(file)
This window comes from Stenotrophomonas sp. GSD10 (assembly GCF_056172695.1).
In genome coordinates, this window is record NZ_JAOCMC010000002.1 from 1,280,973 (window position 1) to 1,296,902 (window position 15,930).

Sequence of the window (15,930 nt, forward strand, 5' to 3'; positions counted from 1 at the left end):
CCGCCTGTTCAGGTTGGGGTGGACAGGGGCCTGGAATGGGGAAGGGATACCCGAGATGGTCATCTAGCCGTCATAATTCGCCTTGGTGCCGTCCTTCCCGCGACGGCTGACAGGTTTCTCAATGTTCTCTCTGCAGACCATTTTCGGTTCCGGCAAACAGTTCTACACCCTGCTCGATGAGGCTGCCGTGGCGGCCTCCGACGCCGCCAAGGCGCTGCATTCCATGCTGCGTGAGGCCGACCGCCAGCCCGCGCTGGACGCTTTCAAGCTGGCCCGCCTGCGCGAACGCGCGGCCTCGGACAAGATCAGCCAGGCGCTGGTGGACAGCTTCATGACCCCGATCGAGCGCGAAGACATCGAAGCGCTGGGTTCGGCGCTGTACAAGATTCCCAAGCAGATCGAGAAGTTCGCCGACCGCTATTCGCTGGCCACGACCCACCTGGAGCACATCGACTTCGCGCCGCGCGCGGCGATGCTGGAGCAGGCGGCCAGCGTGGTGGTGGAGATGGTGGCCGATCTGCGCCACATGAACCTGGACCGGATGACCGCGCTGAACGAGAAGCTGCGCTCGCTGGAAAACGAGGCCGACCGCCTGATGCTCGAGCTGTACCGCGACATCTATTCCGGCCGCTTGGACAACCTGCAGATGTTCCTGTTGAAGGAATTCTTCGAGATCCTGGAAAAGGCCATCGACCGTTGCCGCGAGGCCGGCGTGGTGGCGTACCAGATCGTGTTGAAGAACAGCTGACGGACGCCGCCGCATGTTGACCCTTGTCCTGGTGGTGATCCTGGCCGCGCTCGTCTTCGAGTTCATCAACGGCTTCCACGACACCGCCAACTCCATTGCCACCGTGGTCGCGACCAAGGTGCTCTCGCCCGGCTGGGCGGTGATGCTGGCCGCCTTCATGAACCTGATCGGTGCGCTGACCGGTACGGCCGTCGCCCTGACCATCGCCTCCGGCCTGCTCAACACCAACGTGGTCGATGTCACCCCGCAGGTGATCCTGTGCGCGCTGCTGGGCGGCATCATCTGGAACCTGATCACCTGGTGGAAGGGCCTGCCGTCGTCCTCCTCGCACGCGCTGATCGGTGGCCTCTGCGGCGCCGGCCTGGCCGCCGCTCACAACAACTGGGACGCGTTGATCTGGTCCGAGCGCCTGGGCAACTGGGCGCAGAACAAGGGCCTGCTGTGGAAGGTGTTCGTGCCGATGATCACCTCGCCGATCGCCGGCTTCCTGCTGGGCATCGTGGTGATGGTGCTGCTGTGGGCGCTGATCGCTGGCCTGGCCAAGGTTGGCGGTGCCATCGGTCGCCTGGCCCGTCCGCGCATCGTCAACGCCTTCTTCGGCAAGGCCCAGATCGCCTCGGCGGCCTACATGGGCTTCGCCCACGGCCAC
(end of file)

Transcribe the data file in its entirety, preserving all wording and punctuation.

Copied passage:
This window comes from Stenotrophomonas sp. GSD10 (assembly GCF_056172695.1).
In genome coordinates, this window is record NZ_JAOCMC010000002.1 from 1,280,973 (window position 1) to 1,296,902 (window position 15,930).

Sequence of the window (15,930 nt, forward strand, 5' to 3'; positions counted from 1 at the left end):
CCGCCTGTTCAGGTTGGGGTGGACAGGGGCCTGGAATGGGGAAGGGATACCCGAGATGGTCATCTAGCCGTCATAATTCGCCTTGGTGCCGTCCTTCCCGCGACGGCTGACAGGTTTCTCAATGTTCTCTCTGCAGACCATTTTCGGTTCCGGCAAACAGTTCTACACCCTGCTCGATGAGGCTGCCGTGGCGGCCTCCGACGCCGCCAAGGCGCTGCATTCCATGCTGCGTGAGGCCGACCGCCAGCCCGCGCTGGACGCTTTCAAGCTGGCCCGCCTGCGCGAACGCGCGGCCTCGGACAAGATCAGCCAGGCGCTGGTGGACAGCTTCATGACCCCGATCGAGCGCGAAGACATCGAAGCGCTGGGTTCGGCGCTGTACAAGATTCCCAAGCAGATCGAGAAGTTCGCCGACCGCTATTCGCTGGCCACGACCCACCTGGAGCACATCGACTTCGCGCCGCGCGCGGCGATGCTGGAGCAGGCGGCCAGCGTGGTGGTGGAGATGGTGGCCGATCTGCGCCACATGAACCTGGACCGGATGACCGCGCTGAACGAGAAGCTGCGCTCGCTGGAAAACGAGGCCGACCGCCTGATGCTCGAGCTGTACCGCGACATCTATTCCGGCCGCTTGGACAACCTGCAGATGTTCCTGTTGAAGGAATTCTTCGAGATCCTGGAAAAGGCCATCGACCGTTGCCGCGAGGCCGGCGTGGTGGCGTACCAGATCGTGTTGAAGAACAGCTGACGGACGCCGCCGCATGTTGACCCTTGTCCTGGTGGTGATCCTGGCCGCGCTCGTCTTCGAGTTCATCAACGGCTTCCACGACACCGCCAACTCCATTGCCACCGTGGTCGCGACCAAGGTGCTCTCGCCCGGCTGGGCGGTGATGCTGGCCGCCTTCATGAACCTGATCGGTGCGCTGACCGGTACGGCCGTCGCCCTGACCATCGCCTCCGGCCTGCTCAACACCAACGTGGTCGATGTCACCCCGCAGGTGATCCTGTGCGCGCTGCTGGGCGGCATCATCTGGAACCTGATCACCTGGTGGAAGGGCCTGCCGTCGTCCTCCTCGCACGCGCTGATCGGTGGCCTCTGCGGCGCCGGCCTGGCCGCCGCTCACAACAACTGGGACGCGTTGATCTGGTCCGAGCGCCTGGGCAACTGGGCGCAGAACAAGGGCCTGCTGTGGAAGGTGTTCGTGCCGATGATCACCTCGCCGATCGCCGGCTTCCTGCTGGGCATCGTGGTGATGGTGCTGCTGTGGGCGCTGATCGCTGGCCTGGCCAAGGTTGGCGGTGCCATCGGTCGCCTGGCCCGTCCGCGCATCGTCAACGCCTTCTTCGGCAAGGCCCAGATCGCCTCGGCGGCCTACATGGGCTTCGCCCACGGCCAC